Would reverse the tide of habitat destruction and help protect native fish, wildlife, and plant species from decline
Legislation follows sweeping new UN report warning that one million plant and animal species are facing extinction because of human activity
WASHINGTON – Today, ahead of Endangered Species Day on May 17, U.S. Senator Tom Udall (D-N.M.) and U.S. Representative Don Beyer (D-Va.) introduced the bipartisan Wildlife Corridors Conservation Act of 2019 to begin reversing the tide of habitat loss and fragmentation for America’s fish, wildlife, and plant species – a major factor in species decline and extinction. The legislation would give authority to key federal agencies to designate National Wildlife Corridors on federal lands in order to create a comprehensive corridor network that would boost biodiversity, protect ecosystems, and help safeguard America’s most iconic species from a mass extinction crisis.
A sweeping new United Nation report found that one million plant and animal species are facing extinction – and that habitat destruction caused by human activity is a key threat. By connecting similar pieces of land into stretches of habitat to allow migration, wildlife corridors can reverse the process of habitat loss and fragmentation, protecting migration routes and safeguarding species from the devastating impacts ofa changing climate and habitat loss due to development.
“Scientists are raising the alarm that we are almost out of time to save the planet as we know it. Widespread habitat destruction is leaving scores of animal and plant species both homeless and helpless. We must act now to conserve wildlife corridors that would save species and mitigate against the mass extinction crisis we are rapidly hurtling toward,” said Udall. “Globally, one million species are at risk of extinction – many within decades — as a result of factors like habitat destruction and climate change. In New Mexico, our millions of acres of public lands are home to thousands of iconic species — from the desert bighorn to Gila trout — that could vanish if we fail to take action that enable species to survive. These species are critical to our rich natural inheritance, and our economic success. And finally, these treasured species are part of an essential legacy to pass on to our children and future generations to come. We should move on common sense strategies like wildlife corridors now, before it’s too late.”
“With roughly one in five animal and plant species in the U.S. at risk of extinction due to habitat loss and fragmentation, one of the simplest yet most effective things we can do is to provide them ample opportunity to move across lands and waters,” said Beyer. “The U.N. report on accelerating extinctions makes it clear that the window for action to protect the planet’s biodiversity is closing. We badly need to pass the Wildlife Corridors Conservation Act.”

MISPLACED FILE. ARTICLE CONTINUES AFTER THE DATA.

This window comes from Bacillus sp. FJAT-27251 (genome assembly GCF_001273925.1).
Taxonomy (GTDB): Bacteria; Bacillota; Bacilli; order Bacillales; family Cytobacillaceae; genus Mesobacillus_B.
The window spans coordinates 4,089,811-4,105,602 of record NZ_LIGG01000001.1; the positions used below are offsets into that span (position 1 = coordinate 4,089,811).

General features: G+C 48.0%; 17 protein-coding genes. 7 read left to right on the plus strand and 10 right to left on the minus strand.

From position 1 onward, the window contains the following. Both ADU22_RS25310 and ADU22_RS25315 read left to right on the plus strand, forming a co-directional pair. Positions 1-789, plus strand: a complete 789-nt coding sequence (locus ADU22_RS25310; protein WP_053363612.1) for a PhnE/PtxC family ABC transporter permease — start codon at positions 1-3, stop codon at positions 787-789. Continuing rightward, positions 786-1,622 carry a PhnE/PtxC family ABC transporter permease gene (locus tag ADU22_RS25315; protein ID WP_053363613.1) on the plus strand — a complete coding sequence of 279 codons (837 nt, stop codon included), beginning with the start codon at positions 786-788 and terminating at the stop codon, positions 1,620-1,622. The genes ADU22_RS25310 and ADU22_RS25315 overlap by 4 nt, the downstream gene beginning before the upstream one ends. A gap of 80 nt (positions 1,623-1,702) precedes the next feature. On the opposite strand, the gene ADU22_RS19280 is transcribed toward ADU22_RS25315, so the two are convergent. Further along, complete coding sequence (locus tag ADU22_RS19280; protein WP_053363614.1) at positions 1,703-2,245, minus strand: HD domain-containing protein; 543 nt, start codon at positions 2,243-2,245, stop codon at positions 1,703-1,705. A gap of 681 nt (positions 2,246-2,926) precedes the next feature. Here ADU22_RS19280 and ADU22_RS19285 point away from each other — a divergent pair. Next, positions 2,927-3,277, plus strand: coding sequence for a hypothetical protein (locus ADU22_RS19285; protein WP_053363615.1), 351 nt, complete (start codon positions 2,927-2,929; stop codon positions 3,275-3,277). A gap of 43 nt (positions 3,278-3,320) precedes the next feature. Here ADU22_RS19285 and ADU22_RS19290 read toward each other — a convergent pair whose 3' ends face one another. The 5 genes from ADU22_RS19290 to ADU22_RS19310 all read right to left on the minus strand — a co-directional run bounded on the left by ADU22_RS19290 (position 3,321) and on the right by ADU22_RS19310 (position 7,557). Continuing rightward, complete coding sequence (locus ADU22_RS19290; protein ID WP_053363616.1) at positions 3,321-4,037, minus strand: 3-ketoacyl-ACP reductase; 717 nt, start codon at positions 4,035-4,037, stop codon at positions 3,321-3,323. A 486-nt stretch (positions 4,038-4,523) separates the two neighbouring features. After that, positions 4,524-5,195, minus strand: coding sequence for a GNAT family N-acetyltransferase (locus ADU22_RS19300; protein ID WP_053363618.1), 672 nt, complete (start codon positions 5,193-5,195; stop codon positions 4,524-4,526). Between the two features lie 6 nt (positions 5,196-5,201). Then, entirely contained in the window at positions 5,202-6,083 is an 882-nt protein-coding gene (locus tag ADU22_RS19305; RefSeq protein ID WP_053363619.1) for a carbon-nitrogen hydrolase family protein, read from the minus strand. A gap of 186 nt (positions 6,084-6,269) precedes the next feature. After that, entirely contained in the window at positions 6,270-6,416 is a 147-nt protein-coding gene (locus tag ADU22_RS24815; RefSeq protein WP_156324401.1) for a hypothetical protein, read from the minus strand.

The legislation is also co-sponsored by U.S. Senators Kamala D. Harris (D-Calif.), Cory A. Booker (D-N.J.), Jeff Merkley (D-Ore.), Ron Wyden (D-Ore.), Richard Blumenthal (D-Conn.), Bernie Sanders (D-Vt.), Sheldon Whitehouse (D-R.I.), and Jon Tester (D-Mont.). In the House, it is co-sponsored by Representative Vern Buchanan (R-Fla.).
“Scientists and experts have sent us a warning, loud and clear: we must take bold action to safeguard the vitality and biodiversity of our planet in order to further our fight against the climate crisis. I’m proud to join my colleagues in this legislation to utilize our nation’s public lands to protect our nation’s wildlife,” said Harris.
“The science is clear: human activity is destroying and disrupting the habitats of wildlife around the world. If we don’t change course, entire ecosystems will be lost and entire species will be wiped out forever. It’s already happening,” said Wyden. “The United States needs to do its part in taking better care of our planet and protecting the one million plant and animal species now facing extinction before it’s too late.”
“I’m proud to champion these common sense measures to help preserve natural habitats and save threatened species from extinction. This bipartisan legislation sends a clear message to the global community: The United States of America respects our natural wildlife and is committed to protecting vulnerable animals and their ecosystems,” said Blumenthal.